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  • Two Forms of the Straw Man.Robert Talisse & Scott F. Aikin - 2006 - Argumentation 20 (3):345-352.
    The authors identify and offer an analysis of a new form of the Straw Man fallacy, and then explore the implications of the prevalence of this fallacy for contemporary political discourse.
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  • Democracy and Moral Conflict.Robert B. Talisse - 2009 - Cambridge University Press.
    Why democracy? Most often this question is met with an appeal to some decidedly moral value, such as equality, liberty, dignity or even peace. But in contemporary democratic societies, there is deep disagreement and conflict about the precise nature and relative worth of these values. And when democracy votes, some of those who lose will see the prevailing outcome as not merely disappointing, but morally intolerable. How should citizens react when confronted with a democratic result that they regard as intolerable? (...)
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  • Democracy and Disagreement.Amy Gutmann & Dennis Thompson - 1998 - Ethics 108 (3):607-610.
     
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  • Abortion and Infanticide.Michael Tooley - 1984 - Philosophy 59 (230):545-547.
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  • Why Abortion Is Immoral.Don Marquis - 1989 - Journal of Philosophy 86 (4):183-202.
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  • Life's Dominion.Melissa Lane & Ronald Dworkin - 1994 - Philosophical Quarterly 44 (176):413.
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  • Creation and Abortion.Frances Myrna Kamm - 1995 - Ethics 105 (2):426-428.
     
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  • A Defense of Abortion.David Boonin - 2002 - Cambridge University Press.
    David Boonin has written the most thorough and detailed case for the moral permissibility of abortion yet published. Critically examining a wide range of arguments that attempt to prove that every human fetus has a right to life, he shows that each of these arguments fails on its own terms. He then explains how even if the fetus does have a right to life, abortion can still be shown to be morally permissible on the critique of abortion's own terms. Finally (...)
     
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  • Religious Conviction in Liberal Politics.Christopher J. Eberle - 2002 - Cambridge University Press.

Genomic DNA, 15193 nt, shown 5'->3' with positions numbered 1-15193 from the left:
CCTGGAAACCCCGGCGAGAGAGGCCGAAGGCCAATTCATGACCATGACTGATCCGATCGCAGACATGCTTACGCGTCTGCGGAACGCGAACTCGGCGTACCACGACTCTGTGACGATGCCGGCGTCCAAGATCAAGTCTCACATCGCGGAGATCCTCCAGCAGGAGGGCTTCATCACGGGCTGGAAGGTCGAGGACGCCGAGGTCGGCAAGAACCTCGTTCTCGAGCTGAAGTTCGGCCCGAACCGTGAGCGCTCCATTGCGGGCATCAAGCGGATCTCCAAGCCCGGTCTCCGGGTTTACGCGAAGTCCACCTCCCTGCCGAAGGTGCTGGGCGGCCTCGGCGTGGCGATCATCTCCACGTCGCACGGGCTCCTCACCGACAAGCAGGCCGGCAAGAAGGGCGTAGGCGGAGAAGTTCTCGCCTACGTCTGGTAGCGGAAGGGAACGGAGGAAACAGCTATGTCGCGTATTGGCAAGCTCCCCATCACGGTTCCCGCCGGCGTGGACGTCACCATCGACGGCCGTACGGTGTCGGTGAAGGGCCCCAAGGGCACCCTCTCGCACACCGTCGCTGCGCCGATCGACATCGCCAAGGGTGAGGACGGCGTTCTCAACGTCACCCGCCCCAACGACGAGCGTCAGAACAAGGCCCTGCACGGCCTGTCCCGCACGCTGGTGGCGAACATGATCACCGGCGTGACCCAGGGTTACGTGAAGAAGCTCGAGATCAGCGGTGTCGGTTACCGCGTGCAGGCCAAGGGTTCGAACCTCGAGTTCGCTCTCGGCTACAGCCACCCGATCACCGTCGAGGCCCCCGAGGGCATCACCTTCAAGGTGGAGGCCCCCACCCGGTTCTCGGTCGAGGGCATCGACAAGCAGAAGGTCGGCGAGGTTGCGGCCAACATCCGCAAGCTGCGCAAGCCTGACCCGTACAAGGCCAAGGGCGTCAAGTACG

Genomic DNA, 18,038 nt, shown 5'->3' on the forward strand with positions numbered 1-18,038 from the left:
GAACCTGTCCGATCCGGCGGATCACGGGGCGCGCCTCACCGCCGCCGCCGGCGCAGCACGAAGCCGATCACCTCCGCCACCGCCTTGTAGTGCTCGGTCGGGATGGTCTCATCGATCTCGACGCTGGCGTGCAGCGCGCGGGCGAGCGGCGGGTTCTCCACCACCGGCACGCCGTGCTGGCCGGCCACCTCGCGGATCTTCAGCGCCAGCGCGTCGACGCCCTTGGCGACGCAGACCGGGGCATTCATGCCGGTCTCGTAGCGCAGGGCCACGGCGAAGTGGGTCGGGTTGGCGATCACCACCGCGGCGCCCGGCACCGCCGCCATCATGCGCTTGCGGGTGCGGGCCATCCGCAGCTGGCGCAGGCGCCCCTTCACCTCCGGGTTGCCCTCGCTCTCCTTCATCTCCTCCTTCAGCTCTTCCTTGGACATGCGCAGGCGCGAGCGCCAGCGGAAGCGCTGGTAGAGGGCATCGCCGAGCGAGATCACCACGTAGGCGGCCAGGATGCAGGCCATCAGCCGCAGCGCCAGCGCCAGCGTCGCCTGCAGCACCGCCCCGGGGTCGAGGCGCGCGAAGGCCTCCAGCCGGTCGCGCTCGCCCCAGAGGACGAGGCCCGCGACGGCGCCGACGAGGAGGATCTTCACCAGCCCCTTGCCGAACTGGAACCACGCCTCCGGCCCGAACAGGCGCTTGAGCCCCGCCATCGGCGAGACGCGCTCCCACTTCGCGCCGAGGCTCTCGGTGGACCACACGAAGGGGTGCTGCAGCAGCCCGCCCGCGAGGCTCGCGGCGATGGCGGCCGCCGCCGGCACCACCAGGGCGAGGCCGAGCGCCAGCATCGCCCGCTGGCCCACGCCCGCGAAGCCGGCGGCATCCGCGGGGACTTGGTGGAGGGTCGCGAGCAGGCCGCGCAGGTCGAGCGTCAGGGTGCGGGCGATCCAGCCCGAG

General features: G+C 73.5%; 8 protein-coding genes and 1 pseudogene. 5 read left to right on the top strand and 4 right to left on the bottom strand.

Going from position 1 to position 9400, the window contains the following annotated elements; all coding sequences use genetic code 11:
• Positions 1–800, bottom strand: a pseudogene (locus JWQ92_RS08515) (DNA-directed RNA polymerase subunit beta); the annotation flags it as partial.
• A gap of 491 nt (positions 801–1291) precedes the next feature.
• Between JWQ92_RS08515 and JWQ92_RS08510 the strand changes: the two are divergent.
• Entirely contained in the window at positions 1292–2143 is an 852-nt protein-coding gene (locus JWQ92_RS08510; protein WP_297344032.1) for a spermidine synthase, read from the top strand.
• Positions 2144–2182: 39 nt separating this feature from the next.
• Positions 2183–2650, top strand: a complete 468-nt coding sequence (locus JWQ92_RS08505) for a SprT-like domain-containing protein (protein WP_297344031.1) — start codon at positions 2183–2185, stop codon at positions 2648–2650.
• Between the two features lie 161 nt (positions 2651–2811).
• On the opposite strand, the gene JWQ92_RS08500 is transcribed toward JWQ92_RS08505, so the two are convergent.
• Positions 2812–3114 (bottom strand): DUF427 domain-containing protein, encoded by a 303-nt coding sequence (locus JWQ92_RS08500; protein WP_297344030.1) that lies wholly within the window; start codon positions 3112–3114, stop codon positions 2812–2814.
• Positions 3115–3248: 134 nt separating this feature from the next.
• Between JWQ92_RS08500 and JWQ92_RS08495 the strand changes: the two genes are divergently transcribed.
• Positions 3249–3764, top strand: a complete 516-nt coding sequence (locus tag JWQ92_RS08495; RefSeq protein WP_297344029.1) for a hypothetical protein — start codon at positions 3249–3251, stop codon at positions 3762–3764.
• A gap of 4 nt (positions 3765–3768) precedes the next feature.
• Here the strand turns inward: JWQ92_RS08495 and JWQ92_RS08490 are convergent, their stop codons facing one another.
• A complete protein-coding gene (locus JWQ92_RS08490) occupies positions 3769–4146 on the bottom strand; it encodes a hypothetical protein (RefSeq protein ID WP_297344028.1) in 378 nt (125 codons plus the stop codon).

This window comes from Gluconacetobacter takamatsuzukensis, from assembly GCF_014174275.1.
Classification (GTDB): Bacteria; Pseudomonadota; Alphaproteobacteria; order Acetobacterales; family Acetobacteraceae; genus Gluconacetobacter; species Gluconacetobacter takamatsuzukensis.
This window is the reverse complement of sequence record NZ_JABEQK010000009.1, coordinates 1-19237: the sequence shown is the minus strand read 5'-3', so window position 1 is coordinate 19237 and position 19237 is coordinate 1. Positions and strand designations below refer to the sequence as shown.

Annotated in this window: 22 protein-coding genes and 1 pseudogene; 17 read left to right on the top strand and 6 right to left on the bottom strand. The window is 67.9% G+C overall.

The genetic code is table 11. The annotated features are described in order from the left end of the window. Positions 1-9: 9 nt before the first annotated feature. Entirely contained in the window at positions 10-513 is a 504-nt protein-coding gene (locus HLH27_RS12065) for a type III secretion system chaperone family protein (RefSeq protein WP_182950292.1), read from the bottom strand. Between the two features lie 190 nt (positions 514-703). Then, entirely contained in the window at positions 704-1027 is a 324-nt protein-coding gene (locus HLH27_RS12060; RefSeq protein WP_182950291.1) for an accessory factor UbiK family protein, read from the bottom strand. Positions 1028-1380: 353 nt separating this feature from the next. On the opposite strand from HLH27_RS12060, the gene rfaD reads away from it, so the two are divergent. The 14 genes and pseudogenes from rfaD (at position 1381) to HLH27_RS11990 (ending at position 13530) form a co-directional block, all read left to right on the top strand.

What role should a citizen's religious convictions play in her political activities? Is she, for example, permitted to decide on the basis of her religious convictions to support laws that criminalize abortion or discourage homosexual relations? Christopher Eberle is deeply at odds with the dominant orthodoxy among political theorists about the relation of religion and politics. His argument is that a citizen may responsibly ground her political commitments on religious beliefs, even if her only reasons for her political commitments are (...)
     
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  • Liberal Civic Education and Religious Fundamentalism: The Case of God V. John Rawls?Stephen Macedo - 1995 - Ethics 105 (3):468-496.
  • Democracy and Disagreement.Amy Gutmann - 1996 - Belknap Press of Harvard University Press.
    The authors offer ways to encourage and educate Americans to participate in the public deliberations that make democracy work and lay out the principles of..
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  • Life's Dominion: An Argument About Abortion and Euthanasia.Ronald Dworkin - unknown
    In 1993, Professor of Jurisprudence, Ronald Dworkin of Oxford University and Professor of Law at New York University, delivered the Georgetown Law Center’s thirteenth Annual Philip A. Hart Memorial Lecture: "Life’s Dominion: An Argument About Abortion and Euthanasia." Dworkin is Professor of Philosophy and Frank Henry Sommer Professor of Law at New York University. He received B.A. degrees from both Harvard College and Oxford University, and an LL.B. from Harvard Law School and clerked for Judge Learned Hand. He was associated (...)
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  • Creation and Abortion.F. M. Kamm & Bonnie Steinbock - 1994 - Bioethics 8 (2):183-186.
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  • Life's Dominion.Dworkin Ronald - 1994 - Vintage Books.